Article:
The myth that there is no Lyme disease in California was further dispelled when the CDC’s Emerging Infectious Diseases journal recently published data showing that ticks carrying Lyme disease-causing bacteria are widespread in the Bay Area. This troubling misconception has been a significant barrier to important steps toward prevention, diagnosis and treatment in our community.
Most people in California don’t realize that tick season here is year-round due to our temperate climate. While tick season back East peaks in early summer, Californians need to be vigilant year-round. Baby nymphs, which are smaller than a poppy seed and very difficult to detect, carry Lyme-bacteria and emerge in spring and early summer. The somewhat-easier-to-see adult ticks are active from the fall through spring. Notably, all tick bites numb the skin, meaning that both young and adult ticks may go unnoticed.
Early diagnosis and treatment is key. Another pervasive myth of Lyme disease is related to the tell-tale rash. Many patients never get a skin rash and those that do may not get the distinctive bull’s-eye shape. Therefore it is critical that Californians also know the symptoms of Lyme’s early stages which can include headaches, flu-like ailments, joint pain, fatigue and sometimes a rash that has many different shapes, only one of which looks like a bull’s-eye.
Symptoms of Lyme disease worsen and the disease becomes increasingly difficult to treat as it progresses. People suffering from its later symptoms may wrestle for years with complications like paralysis, agonizing joint pain, nervous system problems, inflammation of the brain and inflammation of the heart.
More research needs to be done. For one, Lyme disease lacks an effective diagnostic tool. Even the gold standard diagnostic (ELISA/Western Blot) misses up to 60 percent of early-stage acute Lyme cases. This delay can make prompt treatment difficult, and can lead to the later more debilitating stages of the disease, which is far more challenging to cure. There are half a million Americans, possibly as many as a million who suffer from the debilitating later stage symptoms, according to Bay Area Lyme Foundation estimates.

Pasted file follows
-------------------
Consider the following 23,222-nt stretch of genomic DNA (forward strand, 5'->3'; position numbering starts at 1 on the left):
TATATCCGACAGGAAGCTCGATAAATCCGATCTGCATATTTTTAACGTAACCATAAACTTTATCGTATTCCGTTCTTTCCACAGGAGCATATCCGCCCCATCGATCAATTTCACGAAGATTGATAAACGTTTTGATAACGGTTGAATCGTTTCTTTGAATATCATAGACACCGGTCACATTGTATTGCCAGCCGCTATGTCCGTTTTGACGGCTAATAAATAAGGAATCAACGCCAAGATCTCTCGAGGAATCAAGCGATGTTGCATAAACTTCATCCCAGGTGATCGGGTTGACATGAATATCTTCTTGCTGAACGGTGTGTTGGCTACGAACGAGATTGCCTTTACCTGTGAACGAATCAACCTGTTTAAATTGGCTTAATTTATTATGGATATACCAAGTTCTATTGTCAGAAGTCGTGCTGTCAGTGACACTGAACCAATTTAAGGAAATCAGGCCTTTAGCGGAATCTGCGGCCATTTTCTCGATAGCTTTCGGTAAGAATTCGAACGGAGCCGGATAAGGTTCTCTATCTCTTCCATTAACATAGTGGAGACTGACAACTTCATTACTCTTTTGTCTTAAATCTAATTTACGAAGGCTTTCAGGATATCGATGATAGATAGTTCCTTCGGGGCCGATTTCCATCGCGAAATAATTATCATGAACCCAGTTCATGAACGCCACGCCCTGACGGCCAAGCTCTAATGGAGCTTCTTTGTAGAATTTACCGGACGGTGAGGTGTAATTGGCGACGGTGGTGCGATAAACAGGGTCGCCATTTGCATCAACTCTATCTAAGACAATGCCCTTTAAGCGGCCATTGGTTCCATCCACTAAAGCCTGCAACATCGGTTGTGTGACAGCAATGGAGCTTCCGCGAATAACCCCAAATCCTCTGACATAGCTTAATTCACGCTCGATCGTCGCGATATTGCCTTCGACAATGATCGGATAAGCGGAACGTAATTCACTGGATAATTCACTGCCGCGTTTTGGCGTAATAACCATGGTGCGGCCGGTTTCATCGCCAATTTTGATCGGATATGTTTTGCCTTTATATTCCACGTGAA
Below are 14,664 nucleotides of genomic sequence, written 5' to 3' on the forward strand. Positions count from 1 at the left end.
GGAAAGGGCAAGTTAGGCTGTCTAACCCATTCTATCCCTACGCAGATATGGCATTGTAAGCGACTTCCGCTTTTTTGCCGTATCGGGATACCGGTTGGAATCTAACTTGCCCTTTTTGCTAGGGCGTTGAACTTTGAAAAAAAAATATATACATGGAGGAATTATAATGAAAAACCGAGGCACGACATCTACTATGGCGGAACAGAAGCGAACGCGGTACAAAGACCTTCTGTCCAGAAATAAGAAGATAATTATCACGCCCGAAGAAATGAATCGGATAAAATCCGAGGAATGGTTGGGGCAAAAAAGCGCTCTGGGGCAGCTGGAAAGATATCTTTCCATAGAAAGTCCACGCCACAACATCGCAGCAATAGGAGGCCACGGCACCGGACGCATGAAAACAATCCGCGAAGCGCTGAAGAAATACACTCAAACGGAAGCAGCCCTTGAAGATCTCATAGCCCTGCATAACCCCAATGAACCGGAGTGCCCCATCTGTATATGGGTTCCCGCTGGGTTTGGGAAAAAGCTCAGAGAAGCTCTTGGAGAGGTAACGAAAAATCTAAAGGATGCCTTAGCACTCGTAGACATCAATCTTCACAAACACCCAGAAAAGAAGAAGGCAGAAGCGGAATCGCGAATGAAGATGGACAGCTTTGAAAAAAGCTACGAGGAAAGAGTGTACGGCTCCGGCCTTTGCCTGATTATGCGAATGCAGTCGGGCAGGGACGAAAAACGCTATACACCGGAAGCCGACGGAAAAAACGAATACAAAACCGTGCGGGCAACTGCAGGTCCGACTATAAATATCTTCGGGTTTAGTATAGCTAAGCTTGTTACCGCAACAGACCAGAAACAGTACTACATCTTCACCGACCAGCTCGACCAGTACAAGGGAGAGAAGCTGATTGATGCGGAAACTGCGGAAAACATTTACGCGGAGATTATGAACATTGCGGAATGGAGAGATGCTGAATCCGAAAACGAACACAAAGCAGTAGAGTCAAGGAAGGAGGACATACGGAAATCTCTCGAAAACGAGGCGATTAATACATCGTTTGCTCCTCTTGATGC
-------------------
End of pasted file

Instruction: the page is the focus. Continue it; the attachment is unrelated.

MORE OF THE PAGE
We need to dispel these myths and get the word out so that everyone knows the precautions to take against Lyme disease, regularly performs “tick checks” after being outdoors, understands how to remove a tick safely and is aware of its early symptoms. Fortunately, the number of human cases is still low on the West Coast, and we need to keep it that way.
Founded by a group of Bay Area business and community leaders alarmed at the number of people in their community who had Lyme disease, Bay Area Lyme Foundation collaborates with world-class scientists and institutions nationwide to accelerate medical breakthroughs for Lyme. The organization also funds studies to document tick infection rates in California and conducts programs to communicate the importance of prevention and early treatment.
May is Lyme Disease Awareness month. This has particular importance here in the Bay Area because of the need for awareness. May is also the time when summer camps are around the corner and we tend to be outdoors more, making prevention all the more timely. So spread the word about Lyme, take steps to prevent it, know its symptoms and support research to make Lyme disease easy to diagnose and simple to cure.
Linda Giampa is the executive director Bay Area Lyme Foundation, a national nonprofit organization based in Silicon Valley dedicated to making Lyme disease easy to diagnose and simple to cure. To learn more visit www.bayarealyme.org.